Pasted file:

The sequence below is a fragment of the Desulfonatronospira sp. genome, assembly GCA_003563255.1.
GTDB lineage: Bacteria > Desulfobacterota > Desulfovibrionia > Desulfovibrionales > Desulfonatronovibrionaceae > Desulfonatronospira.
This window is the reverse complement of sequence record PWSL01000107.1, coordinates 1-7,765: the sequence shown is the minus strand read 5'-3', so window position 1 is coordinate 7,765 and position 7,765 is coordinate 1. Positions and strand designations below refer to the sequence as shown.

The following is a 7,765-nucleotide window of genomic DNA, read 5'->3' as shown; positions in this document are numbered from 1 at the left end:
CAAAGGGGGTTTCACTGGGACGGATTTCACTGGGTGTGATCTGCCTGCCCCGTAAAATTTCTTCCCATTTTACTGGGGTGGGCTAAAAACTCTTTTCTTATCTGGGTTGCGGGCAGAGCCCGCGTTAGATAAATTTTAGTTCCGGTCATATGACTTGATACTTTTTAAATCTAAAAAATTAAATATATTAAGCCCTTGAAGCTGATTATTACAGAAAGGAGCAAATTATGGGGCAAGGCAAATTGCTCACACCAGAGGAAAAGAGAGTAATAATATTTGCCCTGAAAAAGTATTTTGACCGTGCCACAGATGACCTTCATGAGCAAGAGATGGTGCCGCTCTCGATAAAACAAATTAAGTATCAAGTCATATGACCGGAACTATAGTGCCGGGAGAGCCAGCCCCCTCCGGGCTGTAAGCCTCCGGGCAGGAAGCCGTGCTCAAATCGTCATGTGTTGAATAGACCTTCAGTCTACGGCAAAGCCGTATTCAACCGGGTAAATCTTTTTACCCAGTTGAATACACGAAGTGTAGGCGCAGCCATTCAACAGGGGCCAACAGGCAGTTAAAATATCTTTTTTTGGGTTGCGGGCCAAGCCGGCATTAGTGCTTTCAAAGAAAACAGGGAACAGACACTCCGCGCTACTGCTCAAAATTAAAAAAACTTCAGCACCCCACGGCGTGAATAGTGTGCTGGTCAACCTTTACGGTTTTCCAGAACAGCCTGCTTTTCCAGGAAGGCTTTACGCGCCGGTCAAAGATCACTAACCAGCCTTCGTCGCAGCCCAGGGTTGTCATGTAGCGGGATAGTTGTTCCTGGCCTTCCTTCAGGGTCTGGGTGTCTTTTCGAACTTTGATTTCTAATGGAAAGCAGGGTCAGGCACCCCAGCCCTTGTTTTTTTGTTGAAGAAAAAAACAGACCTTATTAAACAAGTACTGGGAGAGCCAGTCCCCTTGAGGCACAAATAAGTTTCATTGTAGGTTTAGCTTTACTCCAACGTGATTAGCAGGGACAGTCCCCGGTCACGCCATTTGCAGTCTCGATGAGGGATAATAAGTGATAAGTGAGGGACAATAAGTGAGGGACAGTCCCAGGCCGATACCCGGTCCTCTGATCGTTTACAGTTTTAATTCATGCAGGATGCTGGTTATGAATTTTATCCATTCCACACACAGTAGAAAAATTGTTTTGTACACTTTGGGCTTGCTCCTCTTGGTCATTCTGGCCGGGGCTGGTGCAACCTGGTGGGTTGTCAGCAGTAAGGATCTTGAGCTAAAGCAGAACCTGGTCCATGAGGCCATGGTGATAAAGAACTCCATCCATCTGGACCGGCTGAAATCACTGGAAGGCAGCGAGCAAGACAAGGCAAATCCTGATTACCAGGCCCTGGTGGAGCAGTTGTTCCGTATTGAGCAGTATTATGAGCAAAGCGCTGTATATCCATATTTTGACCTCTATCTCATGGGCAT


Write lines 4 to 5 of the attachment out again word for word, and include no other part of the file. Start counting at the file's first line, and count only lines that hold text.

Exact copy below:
The following is a 7,765-nucleotide window of genomic DNA, read 5'->3' as shown; positions in this document are numbered from 1 at the left end:
CAAAGGGGGTTTCACTGGGACGGATTTCACTGGGTGTGATCTGCCTGCCCCGTAAAATTTCTTCCCATTTTACTGGGGTGGGCTAAAAACTCTTTTCTTATCTGGGTTGCGGGCAGAGCCCGCGTTAGATAAATTTTAGTTCCGGTCATATGACTTGATACTTTTTAAATCTAAAAAATTAAATATATTAAGCCCTTGAAGCTGATTATTACAGAAAGGAGCAAATTATGGGGCAAGGCAAATTGCTCACACCAGAGGAAAAGAGAGTAATAATATTTGCCCTGAAAAAGTATTTTGACCGTGCCACAGATGACCTTCATGAGCAAGAGATGGTGCCGCTCTCGATAAAACAAATTAAGTATCAAGTCATATGACCGGAACTATAGTGCCGGGAGAGCCAGCCCCCTCCGGGCTGTAAGCCTCCGGGCAGGAAGCCGTGCTCAAATCGTCATGTGTTGAATAGACCTTCAGTCTACGGCAAAGCCGTATTCAACCGGGTAAATCTTTTTACCCAGTTGAATACACGAAGTGTAGGCGCAGCCATTCAACAGGGGCCAACAGGCAGTTAAAATATCTTTTTTTGGGTTGCGGGCCAAGCCGGCATTAGTGCTTTCAAAGAAAACAGGGAACAGACACTCCGCGCTACTGCTCAAAATTAAAAAAACTTCAGCACCCCACGGCGTGAATAGTGTGCTGGTCAACCTTTACGGTTTTCCAGAACAGCCTGCTTTTCCAGGAAGGCTTTACGCGCCGGTCAAAGATCACTAACCAGCCTTCGTCGCAGCCCAGGGTTGTCATGTAGCGGGATAGTTGTTCCTGGCCTTCCTTCAGGGTCTGGGTGTCTTTTCGAACTTTGATTTCTAATGGAAAGCAGGGTCAGGCACCCCAGCCCTTGTTTTTTTGTTGAAGAAAAAAACAGACCTTATTAAACAAGTACTGGGAGAGCCAGTCCCCTTGAGGCACAAATAAGTTTCATTGTAGGTTTAGCTTTACTCCAACGTGATTAGCAGGGACAGTCCCCGGTCACGCCATTTGCAGTCTCGATGAGGGATAATAAGTGATAAGTGAGGGACAATAAGTGAGGGACAGTCCCAGGCCGATACCCGGTCCTCTGATCGTTTACAGTTTTAATTCATGCAGGATGCTGGTTATGAATTTTATCCATTCCACACACAGTAGAAAAATTGTTTTGTACACTTTGGGCTTGCTCCTCTTGGTCATTCTGGCCGGGGCTGGTGCAACCTGGTGGGTTGTCAGCAGTAAGGATCTTGAGCTAAAGCAGAACCTGGTCCATGAGGCCATGGTGATAAAGAACTCCATCCATCTGGACCGGCTGAAATCACTGGAAGGCAGCGAGCAAGACAAGGCAAATCCTGATTACCAGGCCCTGGTGGAGCAGTTGTTCCGTATTGAGCAGTATTATGAGCAAAGCGCTGTATATCCATATTTTGACCTCTATCTCATGGGCAT